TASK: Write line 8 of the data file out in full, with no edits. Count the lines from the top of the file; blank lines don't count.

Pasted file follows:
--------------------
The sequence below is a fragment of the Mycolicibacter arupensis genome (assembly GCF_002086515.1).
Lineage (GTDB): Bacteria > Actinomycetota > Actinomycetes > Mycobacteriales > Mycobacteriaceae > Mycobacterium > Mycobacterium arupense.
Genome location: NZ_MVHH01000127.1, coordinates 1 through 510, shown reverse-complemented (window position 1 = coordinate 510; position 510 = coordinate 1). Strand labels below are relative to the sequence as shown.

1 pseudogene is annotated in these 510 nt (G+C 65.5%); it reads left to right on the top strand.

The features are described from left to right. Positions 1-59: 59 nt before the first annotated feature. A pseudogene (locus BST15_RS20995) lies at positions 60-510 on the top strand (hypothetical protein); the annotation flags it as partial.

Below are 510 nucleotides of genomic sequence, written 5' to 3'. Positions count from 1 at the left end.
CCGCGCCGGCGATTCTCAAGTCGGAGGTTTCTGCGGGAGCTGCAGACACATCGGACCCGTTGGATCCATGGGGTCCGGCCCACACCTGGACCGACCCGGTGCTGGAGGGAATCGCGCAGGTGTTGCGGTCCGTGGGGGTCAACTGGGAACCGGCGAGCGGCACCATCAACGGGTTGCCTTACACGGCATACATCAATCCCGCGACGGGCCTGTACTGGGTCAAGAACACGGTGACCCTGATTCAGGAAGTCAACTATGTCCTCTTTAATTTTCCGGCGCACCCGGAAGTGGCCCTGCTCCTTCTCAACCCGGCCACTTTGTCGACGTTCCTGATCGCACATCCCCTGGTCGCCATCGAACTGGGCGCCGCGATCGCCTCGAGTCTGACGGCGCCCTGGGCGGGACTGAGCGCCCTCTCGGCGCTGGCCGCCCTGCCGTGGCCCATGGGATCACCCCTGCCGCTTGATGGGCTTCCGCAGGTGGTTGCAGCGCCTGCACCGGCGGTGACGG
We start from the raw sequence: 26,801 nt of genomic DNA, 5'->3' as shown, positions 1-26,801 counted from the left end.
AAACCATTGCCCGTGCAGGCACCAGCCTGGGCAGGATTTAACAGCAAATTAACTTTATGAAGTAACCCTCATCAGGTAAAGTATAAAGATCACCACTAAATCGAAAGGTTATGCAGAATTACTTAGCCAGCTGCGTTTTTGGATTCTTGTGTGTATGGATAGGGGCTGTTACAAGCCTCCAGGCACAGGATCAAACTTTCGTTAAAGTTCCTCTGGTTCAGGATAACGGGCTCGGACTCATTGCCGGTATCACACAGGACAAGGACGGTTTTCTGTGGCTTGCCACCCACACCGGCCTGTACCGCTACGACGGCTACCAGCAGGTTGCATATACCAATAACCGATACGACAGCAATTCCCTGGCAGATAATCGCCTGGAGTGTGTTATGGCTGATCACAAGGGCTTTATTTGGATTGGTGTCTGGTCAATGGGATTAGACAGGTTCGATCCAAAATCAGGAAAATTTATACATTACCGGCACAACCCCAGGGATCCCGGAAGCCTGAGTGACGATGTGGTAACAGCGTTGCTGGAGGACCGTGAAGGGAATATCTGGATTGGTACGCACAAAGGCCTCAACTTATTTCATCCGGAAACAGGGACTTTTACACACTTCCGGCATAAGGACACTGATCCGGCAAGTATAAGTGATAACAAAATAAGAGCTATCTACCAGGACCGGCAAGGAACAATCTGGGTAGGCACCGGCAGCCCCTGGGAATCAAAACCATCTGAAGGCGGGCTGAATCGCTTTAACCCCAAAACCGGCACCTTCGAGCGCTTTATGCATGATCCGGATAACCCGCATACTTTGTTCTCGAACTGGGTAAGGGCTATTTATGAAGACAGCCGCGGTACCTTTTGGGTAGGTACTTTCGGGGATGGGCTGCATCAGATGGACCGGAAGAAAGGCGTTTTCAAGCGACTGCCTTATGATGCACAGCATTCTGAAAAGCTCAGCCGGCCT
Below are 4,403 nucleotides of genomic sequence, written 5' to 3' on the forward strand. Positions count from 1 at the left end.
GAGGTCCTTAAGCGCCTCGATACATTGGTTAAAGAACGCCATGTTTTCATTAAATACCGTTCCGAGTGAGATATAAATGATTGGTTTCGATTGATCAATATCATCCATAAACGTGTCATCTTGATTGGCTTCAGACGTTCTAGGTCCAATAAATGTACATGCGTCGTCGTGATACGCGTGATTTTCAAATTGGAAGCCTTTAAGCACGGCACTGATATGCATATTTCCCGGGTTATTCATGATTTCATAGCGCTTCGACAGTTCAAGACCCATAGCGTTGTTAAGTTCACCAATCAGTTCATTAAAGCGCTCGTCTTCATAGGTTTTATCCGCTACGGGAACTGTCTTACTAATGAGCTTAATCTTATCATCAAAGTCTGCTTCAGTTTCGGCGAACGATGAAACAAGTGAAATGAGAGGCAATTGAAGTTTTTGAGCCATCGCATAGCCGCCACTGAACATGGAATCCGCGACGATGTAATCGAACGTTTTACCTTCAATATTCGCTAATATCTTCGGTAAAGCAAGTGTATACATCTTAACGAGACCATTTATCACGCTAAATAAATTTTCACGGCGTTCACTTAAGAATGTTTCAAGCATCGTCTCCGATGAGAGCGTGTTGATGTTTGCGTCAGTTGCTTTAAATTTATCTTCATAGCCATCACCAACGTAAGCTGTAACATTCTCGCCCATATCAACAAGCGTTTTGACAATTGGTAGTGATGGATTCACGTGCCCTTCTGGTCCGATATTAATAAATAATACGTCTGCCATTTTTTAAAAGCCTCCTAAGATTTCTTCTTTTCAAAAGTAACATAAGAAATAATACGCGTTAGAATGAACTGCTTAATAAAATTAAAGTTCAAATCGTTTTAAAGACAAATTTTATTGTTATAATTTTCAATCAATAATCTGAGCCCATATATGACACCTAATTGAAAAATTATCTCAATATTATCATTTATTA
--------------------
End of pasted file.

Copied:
We start from the raw sequence: 26,801 nt of genomic DNA, 5'->3' as shown, positions 1-26,801 counted from the left end.